Serve Magazine from Concordia Plan Services Winter 2017 - Page 12
Teaching Your Kids About the ‘M’ Word
BY Christina Knott
s a parent, you have many awkward conversations with
your children. One may be talking to them about the
“M” word: money. How to spend and save money is
something that many adults struggle with, which can make it
uncomfortable or difficult to teach children about the subject.
But while the conversation isn’t easy, it’s really important.
Many of us look back and wish we’d learned more about
financial wellness when we were younger. So how can we
teach our children about the proper way to spend and save
money and establish good financial habits now that can help
them through the rest of their lives?
Start With the Three Basics: Saving, Spending
Most of our financial transactions fit into these three cate-
gories. Several financial experts suggest using three clear
jars as a visual way to help kids understand the concepts of
saving, spending and giving. While there are many deco-
rative and fun variations of the traditional piggy bank, they
don’t let kids actually see the bills and coins adding up.
Explain to your child about choosing where their money
goes and how each jar is important and has its own purpose.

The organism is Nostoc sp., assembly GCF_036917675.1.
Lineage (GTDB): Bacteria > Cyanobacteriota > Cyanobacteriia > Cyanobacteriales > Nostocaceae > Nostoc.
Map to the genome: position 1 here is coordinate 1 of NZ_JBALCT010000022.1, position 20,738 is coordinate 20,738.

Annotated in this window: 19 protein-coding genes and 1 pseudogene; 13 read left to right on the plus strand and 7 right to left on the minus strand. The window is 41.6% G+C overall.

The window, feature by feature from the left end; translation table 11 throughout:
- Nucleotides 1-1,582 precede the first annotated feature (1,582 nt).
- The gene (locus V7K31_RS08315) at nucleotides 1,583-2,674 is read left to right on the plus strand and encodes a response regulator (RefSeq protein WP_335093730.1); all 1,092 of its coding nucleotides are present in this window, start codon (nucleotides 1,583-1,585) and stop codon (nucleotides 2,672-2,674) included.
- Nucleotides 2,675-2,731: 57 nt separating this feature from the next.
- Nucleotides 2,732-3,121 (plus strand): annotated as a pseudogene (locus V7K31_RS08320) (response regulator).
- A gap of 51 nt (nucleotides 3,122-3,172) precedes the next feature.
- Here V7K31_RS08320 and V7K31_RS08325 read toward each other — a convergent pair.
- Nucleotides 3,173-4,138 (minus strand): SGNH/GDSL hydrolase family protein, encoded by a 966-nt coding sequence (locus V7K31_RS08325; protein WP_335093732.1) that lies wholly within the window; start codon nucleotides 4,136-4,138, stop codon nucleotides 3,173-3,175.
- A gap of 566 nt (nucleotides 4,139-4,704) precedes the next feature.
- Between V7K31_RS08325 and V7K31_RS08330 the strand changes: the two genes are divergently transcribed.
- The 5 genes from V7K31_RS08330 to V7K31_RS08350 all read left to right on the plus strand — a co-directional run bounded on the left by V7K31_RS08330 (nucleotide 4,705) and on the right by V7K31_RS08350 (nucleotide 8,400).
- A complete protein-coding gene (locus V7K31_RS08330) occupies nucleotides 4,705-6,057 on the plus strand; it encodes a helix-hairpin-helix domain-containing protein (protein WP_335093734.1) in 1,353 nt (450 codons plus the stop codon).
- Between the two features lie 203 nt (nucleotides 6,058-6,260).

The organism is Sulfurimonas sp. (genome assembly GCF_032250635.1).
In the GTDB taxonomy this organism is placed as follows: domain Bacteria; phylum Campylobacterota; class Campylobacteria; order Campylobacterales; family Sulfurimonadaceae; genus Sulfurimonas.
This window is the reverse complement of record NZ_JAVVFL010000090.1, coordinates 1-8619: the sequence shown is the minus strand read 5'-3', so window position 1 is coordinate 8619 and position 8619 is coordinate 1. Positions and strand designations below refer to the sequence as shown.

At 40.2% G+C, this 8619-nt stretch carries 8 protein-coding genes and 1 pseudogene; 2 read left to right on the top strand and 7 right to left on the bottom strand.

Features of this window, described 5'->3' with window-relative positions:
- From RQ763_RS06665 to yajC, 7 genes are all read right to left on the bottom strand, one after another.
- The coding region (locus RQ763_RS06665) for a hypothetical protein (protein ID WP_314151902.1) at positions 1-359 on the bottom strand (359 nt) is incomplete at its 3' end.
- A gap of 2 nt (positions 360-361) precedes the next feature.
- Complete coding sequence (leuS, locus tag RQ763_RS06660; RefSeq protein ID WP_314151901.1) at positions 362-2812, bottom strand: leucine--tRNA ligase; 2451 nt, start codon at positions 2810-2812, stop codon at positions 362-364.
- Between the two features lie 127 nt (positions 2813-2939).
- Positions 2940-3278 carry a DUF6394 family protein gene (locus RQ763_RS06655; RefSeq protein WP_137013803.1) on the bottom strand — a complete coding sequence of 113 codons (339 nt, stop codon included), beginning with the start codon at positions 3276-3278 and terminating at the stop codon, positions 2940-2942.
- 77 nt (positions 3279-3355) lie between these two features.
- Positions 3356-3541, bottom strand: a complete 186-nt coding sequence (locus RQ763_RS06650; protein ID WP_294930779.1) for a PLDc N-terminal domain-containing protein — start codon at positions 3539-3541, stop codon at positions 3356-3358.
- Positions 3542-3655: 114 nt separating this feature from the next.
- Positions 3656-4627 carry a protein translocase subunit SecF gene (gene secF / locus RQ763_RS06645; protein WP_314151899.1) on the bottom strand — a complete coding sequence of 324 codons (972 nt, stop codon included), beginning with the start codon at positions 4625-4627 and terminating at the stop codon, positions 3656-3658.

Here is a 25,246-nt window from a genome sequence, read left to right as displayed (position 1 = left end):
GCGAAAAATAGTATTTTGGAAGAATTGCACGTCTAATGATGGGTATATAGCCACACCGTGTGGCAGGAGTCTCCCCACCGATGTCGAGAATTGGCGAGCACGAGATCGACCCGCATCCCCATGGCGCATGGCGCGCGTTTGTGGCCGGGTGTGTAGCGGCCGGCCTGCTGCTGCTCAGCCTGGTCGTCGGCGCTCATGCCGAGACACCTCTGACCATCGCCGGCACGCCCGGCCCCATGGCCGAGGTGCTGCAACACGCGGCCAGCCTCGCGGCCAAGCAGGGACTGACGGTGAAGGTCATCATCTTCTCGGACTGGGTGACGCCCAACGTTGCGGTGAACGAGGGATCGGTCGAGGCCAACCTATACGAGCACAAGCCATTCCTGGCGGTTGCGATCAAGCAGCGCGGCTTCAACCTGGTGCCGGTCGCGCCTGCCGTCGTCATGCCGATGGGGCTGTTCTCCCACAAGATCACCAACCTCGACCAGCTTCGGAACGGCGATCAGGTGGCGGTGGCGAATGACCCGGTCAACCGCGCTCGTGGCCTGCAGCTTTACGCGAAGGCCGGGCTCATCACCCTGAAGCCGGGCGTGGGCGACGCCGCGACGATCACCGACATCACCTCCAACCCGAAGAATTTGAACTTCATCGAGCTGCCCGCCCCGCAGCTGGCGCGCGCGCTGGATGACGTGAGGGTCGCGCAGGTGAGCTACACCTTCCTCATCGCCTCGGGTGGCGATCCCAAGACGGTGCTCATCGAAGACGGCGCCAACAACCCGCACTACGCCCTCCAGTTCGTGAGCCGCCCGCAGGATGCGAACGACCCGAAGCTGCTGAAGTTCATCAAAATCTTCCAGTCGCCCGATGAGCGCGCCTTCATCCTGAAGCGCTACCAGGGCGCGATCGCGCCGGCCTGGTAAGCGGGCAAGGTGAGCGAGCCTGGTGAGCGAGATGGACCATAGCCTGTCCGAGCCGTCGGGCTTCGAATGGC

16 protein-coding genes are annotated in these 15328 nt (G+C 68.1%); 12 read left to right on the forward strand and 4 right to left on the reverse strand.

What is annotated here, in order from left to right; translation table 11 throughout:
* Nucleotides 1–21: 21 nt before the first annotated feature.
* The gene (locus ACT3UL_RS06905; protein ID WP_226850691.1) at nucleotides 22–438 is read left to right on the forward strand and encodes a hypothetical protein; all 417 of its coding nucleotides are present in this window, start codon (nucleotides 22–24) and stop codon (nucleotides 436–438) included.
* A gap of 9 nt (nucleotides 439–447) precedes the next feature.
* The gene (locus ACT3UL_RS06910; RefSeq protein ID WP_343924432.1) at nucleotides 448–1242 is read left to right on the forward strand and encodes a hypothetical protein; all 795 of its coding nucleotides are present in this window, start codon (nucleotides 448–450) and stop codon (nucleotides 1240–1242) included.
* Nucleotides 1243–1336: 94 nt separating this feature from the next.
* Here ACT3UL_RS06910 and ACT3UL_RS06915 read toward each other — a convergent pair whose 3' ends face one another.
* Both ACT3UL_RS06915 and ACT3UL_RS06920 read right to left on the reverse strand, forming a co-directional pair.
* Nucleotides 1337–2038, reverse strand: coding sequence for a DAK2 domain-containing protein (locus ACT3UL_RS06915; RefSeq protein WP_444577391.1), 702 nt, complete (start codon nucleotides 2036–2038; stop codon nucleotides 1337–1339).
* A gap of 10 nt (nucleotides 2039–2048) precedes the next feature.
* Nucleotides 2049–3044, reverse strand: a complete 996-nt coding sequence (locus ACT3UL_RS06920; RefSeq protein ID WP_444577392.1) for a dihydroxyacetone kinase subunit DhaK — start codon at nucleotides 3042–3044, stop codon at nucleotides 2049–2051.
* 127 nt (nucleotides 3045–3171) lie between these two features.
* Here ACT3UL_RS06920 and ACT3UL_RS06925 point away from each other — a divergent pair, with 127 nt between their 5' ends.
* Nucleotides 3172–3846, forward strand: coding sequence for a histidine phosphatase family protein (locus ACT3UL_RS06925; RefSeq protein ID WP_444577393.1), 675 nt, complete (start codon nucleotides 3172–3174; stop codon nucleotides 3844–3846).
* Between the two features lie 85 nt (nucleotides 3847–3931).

Here are some jar tips:
• Try giving money in small bills. If a child receives a $5 bill,
she is more tempted to put the entire bill in one jar (usually
the spending jar). But if you give her five $1 bills, she can
easily put money in each of the jars (for example, three in
spending, one in saving and one in giving).
• Ask family and friends who give money as Christmas or
birthday gifts to try to give cash instead of checks. The idea
of cash is easier for kids to understand and is a more visual
representation of money. Gift cards are nice, but having
cash lets your child spend the money wherever he wants
and he’ll be able to get change back if there’s some left
over from his purchase ($1.45 on a gift card usually goes
• Let them make their own choices about where to put the
money. It’ll be hard for you — especially if their spend jar
is full and the other two jars are mostly empty — but you’ll
just have to be patient for the light bulb to go on and for
them to realize how they’re prioritizing their money.
Money for the jars can come from jobs they do around the
house, an agreed-upon reward system (an A or a B on a test
equals $1) or gifts. You don’t have to pay your kids for every
chore they do, but you can use it as a reward for extra jobs or
help they provide.
Teach Them About Spending Wisely
Chances are, your kids are already watching your spending
habits, so use those moments to explain how you make your
spending decisions. Openly tell them about how you’re
using coupons to save, buying the bigger box of cereal
because you’re paying less per Cheerio,
or picking up a generic versus a name-
brand item. These are all lessons that
help your child learn to spend wisely in
You can also help them use these tactics
when they make a purchase themselves.
You can encourage your daughter to
watch for the “doll of her dreams” to
go on sale before buying it. If your son
really wants a bike, maybe a resale
shop would have a gently used one for
a fraction of the price. If your teenager
“has” to have name-brand jeans, offer to
contribute the cost of a basic pair and
have him or her pay the difference.